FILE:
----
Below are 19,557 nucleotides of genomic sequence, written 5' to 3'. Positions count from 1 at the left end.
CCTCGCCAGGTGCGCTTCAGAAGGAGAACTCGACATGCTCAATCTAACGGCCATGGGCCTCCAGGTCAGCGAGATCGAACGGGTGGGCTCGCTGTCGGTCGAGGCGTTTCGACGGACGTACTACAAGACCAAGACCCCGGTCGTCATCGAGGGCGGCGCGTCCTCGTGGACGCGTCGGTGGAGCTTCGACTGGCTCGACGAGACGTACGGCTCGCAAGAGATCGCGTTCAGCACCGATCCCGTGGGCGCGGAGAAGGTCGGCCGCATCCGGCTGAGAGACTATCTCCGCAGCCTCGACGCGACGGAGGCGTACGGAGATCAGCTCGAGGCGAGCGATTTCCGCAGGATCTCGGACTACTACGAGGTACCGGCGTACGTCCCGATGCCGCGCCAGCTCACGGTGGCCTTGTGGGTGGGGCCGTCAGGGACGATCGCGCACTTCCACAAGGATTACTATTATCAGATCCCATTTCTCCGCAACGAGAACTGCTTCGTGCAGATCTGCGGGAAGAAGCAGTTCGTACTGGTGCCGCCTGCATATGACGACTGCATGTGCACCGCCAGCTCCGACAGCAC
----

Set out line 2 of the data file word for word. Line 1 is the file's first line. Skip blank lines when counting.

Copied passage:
CCTCGCCAGGTGCGCTTCAGAAGGAGAACTCGACATGCTCAATCTAACGGCCATGGGCCTCCAGGTCAGCGAGATCGAACGGGTGGGCTCGCTGTCGGTCGAGGCGTTTCGACGGACGTACTACAAGACCAAGACCCCGGTCGTCATCGAGGGCGGCGCGTCCTCGTGGACGCGTCGGTGGAGCTTCGACTGGCTCGACGAGACGTACGGCTCGCAAGAGATCGCGTTCAGCACCGATCCCGTGGGCGCGGAGAAGGTCGGCCGCATCCGGCTGAGAGACTATCTCCGCAGCCTCGACGCGACGGAGGCGTACGGAGATCAGCTCGAGGCGAGCGATTTCCGCAGGATCTCGGACTACTACGAGGTACCGGCGTACGTCCCGATGCCGCGCCAGCTCACGGTGGCCTTGTGGGTGGGGCCGTCAGGGACGATCGCGCACTTCCACAAGGATTACTATTATCAGATCCCATTTCTCCGCAACGAGAACTGCTTCGTGCAGATCTGCGGGAAGAAGCAGTTCGTACTGGTGCCGCCTGCATATGACGACTGCATGTGCACCGCCAGCTCCGACAGCAC